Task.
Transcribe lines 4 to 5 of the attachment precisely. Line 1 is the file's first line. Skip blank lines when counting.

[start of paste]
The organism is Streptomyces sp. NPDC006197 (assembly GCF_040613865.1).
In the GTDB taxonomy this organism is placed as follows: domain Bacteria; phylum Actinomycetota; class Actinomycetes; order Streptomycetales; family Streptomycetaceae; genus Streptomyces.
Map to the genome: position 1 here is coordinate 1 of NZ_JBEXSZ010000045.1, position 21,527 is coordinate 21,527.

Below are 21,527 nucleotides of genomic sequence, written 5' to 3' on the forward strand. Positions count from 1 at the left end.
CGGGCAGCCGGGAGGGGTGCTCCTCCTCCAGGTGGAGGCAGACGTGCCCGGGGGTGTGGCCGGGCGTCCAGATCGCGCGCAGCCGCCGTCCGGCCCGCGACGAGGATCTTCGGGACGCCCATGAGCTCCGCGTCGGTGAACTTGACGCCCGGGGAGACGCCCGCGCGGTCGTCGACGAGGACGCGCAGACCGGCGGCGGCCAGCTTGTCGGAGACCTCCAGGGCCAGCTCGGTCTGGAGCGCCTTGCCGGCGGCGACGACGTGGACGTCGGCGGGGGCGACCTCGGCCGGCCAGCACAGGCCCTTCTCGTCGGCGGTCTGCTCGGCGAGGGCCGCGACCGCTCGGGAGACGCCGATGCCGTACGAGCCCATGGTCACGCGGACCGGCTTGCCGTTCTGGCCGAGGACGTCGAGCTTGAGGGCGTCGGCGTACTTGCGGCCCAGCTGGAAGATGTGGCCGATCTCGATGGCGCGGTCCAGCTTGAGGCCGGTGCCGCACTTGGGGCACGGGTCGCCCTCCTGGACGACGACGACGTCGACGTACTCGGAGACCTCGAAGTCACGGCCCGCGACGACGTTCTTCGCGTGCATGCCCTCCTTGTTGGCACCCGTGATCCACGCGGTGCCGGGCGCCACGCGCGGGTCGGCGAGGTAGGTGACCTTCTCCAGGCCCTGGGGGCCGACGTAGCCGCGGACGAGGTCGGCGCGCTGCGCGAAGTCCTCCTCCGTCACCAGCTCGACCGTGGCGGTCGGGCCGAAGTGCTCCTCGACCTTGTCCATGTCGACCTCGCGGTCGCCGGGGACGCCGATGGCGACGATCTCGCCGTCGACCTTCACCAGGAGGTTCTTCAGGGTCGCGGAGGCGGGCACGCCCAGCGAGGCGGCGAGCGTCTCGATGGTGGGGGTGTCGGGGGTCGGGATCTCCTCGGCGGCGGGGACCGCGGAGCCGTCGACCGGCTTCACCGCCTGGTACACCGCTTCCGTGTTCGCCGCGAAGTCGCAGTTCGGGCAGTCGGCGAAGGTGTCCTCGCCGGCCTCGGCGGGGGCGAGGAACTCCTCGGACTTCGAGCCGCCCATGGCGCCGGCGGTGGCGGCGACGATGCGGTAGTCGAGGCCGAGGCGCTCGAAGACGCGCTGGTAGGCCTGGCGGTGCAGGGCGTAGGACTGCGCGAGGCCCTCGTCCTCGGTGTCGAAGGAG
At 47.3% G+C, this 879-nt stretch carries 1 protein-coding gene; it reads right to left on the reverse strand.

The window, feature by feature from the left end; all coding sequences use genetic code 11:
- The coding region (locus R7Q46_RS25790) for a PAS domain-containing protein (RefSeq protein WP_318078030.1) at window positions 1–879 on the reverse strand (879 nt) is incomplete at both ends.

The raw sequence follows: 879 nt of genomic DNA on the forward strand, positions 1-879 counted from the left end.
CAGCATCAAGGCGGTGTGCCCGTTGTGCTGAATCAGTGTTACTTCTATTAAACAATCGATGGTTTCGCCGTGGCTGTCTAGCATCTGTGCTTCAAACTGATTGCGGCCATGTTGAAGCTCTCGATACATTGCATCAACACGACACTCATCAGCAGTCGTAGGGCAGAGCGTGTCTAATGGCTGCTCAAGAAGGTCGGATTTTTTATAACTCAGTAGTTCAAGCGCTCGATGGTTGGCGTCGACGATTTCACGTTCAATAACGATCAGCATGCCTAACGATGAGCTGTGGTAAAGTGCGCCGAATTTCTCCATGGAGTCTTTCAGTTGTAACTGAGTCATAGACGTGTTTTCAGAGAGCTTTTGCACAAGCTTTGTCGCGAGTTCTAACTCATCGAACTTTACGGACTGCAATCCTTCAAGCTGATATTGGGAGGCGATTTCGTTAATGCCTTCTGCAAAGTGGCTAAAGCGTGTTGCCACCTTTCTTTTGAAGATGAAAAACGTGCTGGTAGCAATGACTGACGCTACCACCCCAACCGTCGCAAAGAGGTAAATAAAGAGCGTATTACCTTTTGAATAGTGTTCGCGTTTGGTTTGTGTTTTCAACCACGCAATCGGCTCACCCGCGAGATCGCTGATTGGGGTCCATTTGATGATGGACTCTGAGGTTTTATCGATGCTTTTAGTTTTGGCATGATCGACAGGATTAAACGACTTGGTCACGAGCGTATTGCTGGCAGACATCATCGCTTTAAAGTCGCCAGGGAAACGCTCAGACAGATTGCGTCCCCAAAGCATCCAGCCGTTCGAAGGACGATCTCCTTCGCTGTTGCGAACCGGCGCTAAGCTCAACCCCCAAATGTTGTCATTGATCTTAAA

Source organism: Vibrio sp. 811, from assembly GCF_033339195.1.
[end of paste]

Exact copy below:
Below are 21,527 nucleotides of genomic sequence, written 5' to 3' on the forward strand. Positions count from 1 at the left end.
CGGGCAGCCGGGAGGGGTGCTCCTCCTCCAGGTGGAGGCAGACGTGCCCGGGGGTGTGGCCGGGCGTCCAGATCGCGCGCAGCCGCCGTCCGGCCCGCGACGAGGATCTTCGGGACGCCCATGAGCTCCGCGTCGGTGAACTTGACGCCCGGGGAGACGCCCGCGCGGTCGTCGACGAGGACGCGCAGACCGGCGGCGGCCAGCTTGTCGGAGACCTCCAGGGCCAGCTCGGTCTGGAGCGCCTTGCCGGCGGCGACGACGTGGACGTCGGCGGGGGCGACCTCGGCCGGCCAGCACAGGCCCTTCTCGTCGGCGGTCTGCTCGGCGAGGGCCGCGACCGCTCGGGAGACGCCGATGCCGTACGAGCCCATGGTCACGCGGACCGGCTTGCCGTTCTGGCCGAGGACGTCGAGCTTGAGGGCGTCGGCGTACTTGCGGCCCAGCTGGAAGATGTGGCCGATCTCGATGGCGCGGTCCAGCTTGAGGCCGGTGCCGCACTTGGGGCACGGGTCGCCCTCCTGGACGACGACGACGTCGACGTACTCGGAGACCTCGAAGTCACGGCCCGCGACGACGTTCTTCGCGTGCATGCCCTCCTTGTTGGCACCCGTGATCCACGCGGTGCCGGGCGCCACGCGCGGGTCGGCGAGGTAGGTGACCTTCTCCAGGCCCTGGGGGCCGACGTAGCCGCGGACGAGGTCGGCGCGCTGCGCGAAGTCCTCCTCCGTCACCAGCTCGACCGTGGCGGTCGGGCCGAAGTGCTCCTCGACCTTGTCCATGTCGACCTCGCGGTCGCCGGGGACGCCGATGGCGACGATCTCGCCGTCGACCTTCACCAGGAGGTTCTTCAGGGTCGCGGAGGCGGGCACGCCCAGCGAGGCGGCGAGCGTCTCGATGGTGGGGGTGTCGGGGGTCGGGATCTCCTCGGCGGCGGGGACCGCGGAGCCGTCGACCGGCTTCACCGCCTGGTACACCGCTTCCGTGTTCGCCGCGAAGTCGCAGTTCGGGCAGTCGGCGAAGGTGTCCTCGCCGGCCTCGGCGGGGGCGAGGAACTCCTCGGACTTCGAGCCGCCCATGGCGCCGGCGGTGGCGGCGACGATGCGGTAGTCGAGGCCGAGGCGCTCGAAGACGCGCTGGTAGGCCTGGCGGTGCAGGGCGTAGGACTGCGCGAGGCCCTCGTCCTCGGTGTCGAAGGAG